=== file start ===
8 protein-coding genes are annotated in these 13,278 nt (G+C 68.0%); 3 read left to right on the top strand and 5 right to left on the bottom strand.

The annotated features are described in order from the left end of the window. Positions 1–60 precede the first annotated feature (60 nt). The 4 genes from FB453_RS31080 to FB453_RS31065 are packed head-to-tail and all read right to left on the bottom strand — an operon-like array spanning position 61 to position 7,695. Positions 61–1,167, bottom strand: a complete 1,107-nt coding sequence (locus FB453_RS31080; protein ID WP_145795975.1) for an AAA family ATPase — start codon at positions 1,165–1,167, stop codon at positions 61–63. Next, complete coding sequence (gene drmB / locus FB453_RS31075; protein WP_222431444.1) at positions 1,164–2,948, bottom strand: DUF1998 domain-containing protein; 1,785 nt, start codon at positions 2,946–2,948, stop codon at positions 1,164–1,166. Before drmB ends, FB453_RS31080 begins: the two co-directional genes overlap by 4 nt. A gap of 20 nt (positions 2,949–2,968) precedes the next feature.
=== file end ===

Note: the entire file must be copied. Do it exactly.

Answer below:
8 protein-coding genes are annotated in these 13,278 nt (G+C 68.0%); 3 read left to right on the top strand and 5 right to left on the bottom strand.

The annotated features are described in order from the left end of the window. Positions 1–60 precede the first annotated feature (60 nt). The 4 genes from FB453_RS31080 to FB453_RS31065 are packed head-to-tail and all read right to left on the bottom strand — an operon-like array spanning position 61 to position 7,695. Positions 61–1,167, bottom strand: a complete 1,107-nt coding sequence (locus FB453_RS31080; protein ID WP_145795975.1) for an AAA family ATPase — start codon at positions 1,165–1,167, stop codon at positions 61–63. Next, complete coding sequence (gene drmB / locus FB453_RS31075; protein WP_222431444.1) at positions 1,164–2,948, bottom strand: DUF1998 domain-containing protein; 1,785 nt, start codon at positions 2,946–2,948, stop codon at positions 1,164–1,166. Before drmB ends, FB453_RS31080 begins: the two co-directional genes overlap by 4 nt. A gap of 20 nt (positions 2,949–2,968) precedes the next feature.